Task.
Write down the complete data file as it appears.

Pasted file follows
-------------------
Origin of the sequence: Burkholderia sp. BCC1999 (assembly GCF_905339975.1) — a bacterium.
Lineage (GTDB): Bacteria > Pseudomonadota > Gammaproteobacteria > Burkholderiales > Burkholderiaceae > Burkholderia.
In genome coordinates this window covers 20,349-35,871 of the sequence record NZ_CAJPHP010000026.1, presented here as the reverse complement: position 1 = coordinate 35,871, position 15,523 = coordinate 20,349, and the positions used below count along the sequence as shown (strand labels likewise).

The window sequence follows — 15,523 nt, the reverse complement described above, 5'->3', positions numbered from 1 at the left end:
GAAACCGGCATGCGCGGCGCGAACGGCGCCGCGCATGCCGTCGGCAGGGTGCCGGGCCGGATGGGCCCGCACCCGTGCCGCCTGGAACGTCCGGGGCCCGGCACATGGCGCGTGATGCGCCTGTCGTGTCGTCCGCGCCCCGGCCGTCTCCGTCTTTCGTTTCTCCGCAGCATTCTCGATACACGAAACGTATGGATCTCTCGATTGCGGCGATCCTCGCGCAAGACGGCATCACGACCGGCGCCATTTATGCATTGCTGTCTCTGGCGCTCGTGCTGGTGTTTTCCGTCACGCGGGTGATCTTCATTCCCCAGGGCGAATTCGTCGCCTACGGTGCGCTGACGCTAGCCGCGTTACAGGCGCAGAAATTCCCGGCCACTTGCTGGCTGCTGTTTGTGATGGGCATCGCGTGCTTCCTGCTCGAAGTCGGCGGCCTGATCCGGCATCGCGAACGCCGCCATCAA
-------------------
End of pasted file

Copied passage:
Origin of the sequence: Burkholderia sp. BCC1999 (assembly GCF_905339975.1) — a bacterium.
Lineage (GTDB): Bacteria > Pseudomonadota > Gammaproteobacteria > Burkholderiales > Burkholderiaceae > Burkholderia.
In genome coordinates this window covers 20,349-35,871 of the sequence record NZ_CAJPHP010000026.1, presented here as the reverse complement: position 1 = coordinate 35,871, position 15,523 = coordinate 20,349, and the positions used below count along the sequence as shown (strand labels likewise).

The window sequence follows — 15,523 nt, the reverse complement described above, 5'->3', positions numbered from 1 at the left end:
GAAACCGGCATGCGCGGCGCGAACGGCGCCGCGCATGCCGTCGGCAGGGTGCCGGGCCGGATGGGCCCGCACCCGTGCCGCCTGGAACGTCCGGGGCCCGGCACATGGCGCGTGATGCGCCTGTCGTGTCGTCCGCGCCCCGGCCGTCTCCGTCTTTCGTTTCTCCGCAGCATTCTCGATACACGAAACGTATGGATCTCTCGATTGCGGCGATCCTCGCGCAAGACGGCATCACGACCGGCGCCATTTATGCATTGCTGTCTCTGGCGCTCGTGCTGGTGTTTTCCGTCACGCGGGTGATCTTCATTCCCCAGGGCGAATTCGTCGCCTACGGTGCGCTGACGCTAGCCGCGTTACAGGCGCAGAAATTCCCGGCCACTTGCTGGCTGCTGTTTGTGATGGGCATCGCGTGCTTCCTGCTCGAAGTCGGCGGCCTGATCCGGCATCGCGAACGCCGCCATCAA